Now, why do governments typically borrow? What is the function of government debt? Now, traditionally governments have borrowed to finance wars, and I'm going to show you some little pictures here in a second. But they also borrow to finance things like civil works—take the Hoover Dam during the 1930s—and other public services. Now, one of the things you could do is the minute you have these large expenditures—take, for example, a war where there's always this immediate need for government spending—you could raise taxes quite high temporarily and then when the war is over go back to where you were. So very high taxation temporarily and then go down. Here's a slightly better idea. Why not borrow the funds and then slowly pay it off over time with slightly permanently higher taxes?
The simplest idea I can think of is think of a mortgage. This is what we do. You're going to have a big expenditure on a house. You could say I'm going to save it all up and pay it all off at one time, or you could say I'm going to borrow it and I'm going to slowly pay the house off over time. And that's what governments do with financing wars. So, for example, here's kind of a simple picture of this. So this is a percent of GDP. This is deficits or surplus. So when they're negative you're running deficits. And so if you see that, you know, in the 1800s pretty much a balanced budget. Here's the Civil War. Suddenly we ran a big deficit, and then we ran surpluses after that to kind of pay it down. Here's World War I, surplus, Great Depression, World War II, back up, and then it's been kind of a series of deficits for the last 40 years. Woops, I guess I had these on there.
Now, another thing is just to look at the level of debt as a percentage of GDP which is our national income. If you're going to talk about national debt, you need to talk about the national income which is GDP. So you can see the debt level after the Revolutionary War, falls down, goes up in the Civil War, is paid down, goes up from World War I, down, up, and then slowly paid down, and then we've had kind of a run-up.
All right. So that's just kind of the definition of a deficit, kind of a behavior of time at least for the U.S. Over historical periods it's been driven by debt until we see the last 40 or 50 years. So when we ask how burdensome is debt, how big of a debt burden do we have? So if I were to tell you that the U.S. has a national debt of $15 trillion, is that a lot? Sure sounds like a lot, doesn't it? But if I told you we had $15 trillion in income, that sounds like a lot too. So absolute numbers are sometimes very hard to get your head around. I always have a difficult time when astronomers tell me the nearest planet or star is 20 light years away. Light travels 186,000 miles per second, you'd multiply that by 60—I have no concept of how far that is. Tell me that dinosaurs lived on the Earth 63 million years ago—no idea. I understand the human life span, and that's about it.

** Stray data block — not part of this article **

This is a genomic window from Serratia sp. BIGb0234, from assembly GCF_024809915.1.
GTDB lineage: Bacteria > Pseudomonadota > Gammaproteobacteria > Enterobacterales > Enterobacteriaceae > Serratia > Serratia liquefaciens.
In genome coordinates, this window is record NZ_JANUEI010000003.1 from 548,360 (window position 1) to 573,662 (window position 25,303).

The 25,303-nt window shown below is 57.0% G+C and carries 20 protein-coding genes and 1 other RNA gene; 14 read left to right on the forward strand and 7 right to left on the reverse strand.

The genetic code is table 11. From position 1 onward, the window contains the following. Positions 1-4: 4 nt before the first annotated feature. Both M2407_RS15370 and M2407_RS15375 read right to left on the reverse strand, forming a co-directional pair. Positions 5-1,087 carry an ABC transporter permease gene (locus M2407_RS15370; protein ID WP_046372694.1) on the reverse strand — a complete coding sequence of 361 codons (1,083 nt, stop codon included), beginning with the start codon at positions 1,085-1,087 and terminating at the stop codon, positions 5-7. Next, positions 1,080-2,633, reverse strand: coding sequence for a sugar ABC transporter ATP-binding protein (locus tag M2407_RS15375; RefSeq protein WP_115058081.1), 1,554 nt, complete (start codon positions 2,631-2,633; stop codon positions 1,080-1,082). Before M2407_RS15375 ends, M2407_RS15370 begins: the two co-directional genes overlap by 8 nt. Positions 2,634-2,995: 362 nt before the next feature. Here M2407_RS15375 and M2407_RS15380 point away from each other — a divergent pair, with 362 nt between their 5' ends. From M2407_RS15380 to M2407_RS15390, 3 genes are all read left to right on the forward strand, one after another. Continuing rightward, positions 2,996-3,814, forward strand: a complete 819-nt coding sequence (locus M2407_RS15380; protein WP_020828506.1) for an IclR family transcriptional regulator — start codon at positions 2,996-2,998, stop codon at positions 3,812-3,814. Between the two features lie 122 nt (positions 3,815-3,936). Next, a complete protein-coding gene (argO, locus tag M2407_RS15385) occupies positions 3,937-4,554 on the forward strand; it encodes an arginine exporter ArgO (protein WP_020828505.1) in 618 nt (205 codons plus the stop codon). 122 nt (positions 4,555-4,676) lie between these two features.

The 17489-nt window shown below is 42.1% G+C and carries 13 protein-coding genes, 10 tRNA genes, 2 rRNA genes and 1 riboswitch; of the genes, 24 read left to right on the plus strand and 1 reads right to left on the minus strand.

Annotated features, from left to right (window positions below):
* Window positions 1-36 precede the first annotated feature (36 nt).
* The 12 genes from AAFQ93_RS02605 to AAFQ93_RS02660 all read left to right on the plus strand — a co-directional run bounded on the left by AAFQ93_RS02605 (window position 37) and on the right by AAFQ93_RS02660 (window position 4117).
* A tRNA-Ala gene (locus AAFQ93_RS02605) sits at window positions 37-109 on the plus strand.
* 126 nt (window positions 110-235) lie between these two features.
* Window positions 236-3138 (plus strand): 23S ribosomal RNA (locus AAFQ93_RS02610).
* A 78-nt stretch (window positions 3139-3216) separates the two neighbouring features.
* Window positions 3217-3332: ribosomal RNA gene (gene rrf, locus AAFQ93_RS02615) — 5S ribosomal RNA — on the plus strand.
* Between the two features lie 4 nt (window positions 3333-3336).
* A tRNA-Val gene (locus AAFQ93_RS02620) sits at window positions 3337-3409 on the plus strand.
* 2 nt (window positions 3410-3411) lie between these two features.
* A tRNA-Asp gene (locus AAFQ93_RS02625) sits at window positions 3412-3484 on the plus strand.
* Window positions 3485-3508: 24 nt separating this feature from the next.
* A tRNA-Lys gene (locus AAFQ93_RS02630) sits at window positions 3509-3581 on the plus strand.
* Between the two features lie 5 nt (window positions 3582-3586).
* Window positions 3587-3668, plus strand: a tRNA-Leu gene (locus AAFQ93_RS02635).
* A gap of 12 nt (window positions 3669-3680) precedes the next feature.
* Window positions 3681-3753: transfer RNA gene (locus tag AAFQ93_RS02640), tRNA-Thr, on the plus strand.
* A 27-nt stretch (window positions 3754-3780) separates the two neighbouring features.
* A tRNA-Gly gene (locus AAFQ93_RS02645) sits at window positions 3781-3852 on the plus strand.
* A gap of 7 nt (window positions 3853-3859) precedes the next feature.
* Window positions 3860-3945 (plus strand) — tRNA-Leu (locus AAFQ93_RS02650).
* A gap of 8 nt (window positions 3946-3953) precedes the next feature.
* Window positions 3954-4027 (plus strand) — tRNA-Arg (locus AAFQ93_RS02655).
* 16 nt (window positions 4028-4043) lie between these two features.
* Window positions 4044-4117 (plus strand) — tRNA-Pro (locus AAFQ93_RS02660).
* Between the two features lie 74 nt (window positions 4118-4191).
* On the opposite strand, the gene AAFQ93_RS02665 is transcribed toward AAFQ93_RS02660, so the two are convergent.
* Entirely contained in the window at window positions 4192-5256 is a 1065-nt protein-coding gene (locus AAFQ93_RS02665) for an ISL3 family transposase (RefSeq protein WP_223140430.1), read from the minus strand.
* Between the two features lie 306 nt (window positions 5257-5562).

So when you start throwing numbers around like 14 or 15 trillion dollars, I don't deal with numbers like that in some sense of my daily life. So we want to put these kind of numbers in perspective, particularly if we want to look at this issue of measuring the burden of the national debt. So what economists like to do is we look at what we call the debt-to-GDP. We take an idea of your debt to your income. Much like if you went to the bank, they'd look at your debt to your income. So we do a similar thing for the nation. Now, there's a couple of ways to think about debt, so I'll just say this right now. Often we look at all the debt that's outstanding, no matter who holds it. Sometimes we say, you know, Social Security Administration is a part of the government and they're holding government debt. Do we really want to count that in? Nah, maybe not. Sometimes we take that out. The Federal Reserve holds a lot of government debt. Do we want to count another semi-government agency holding debt? Ah, maybe, maybe not.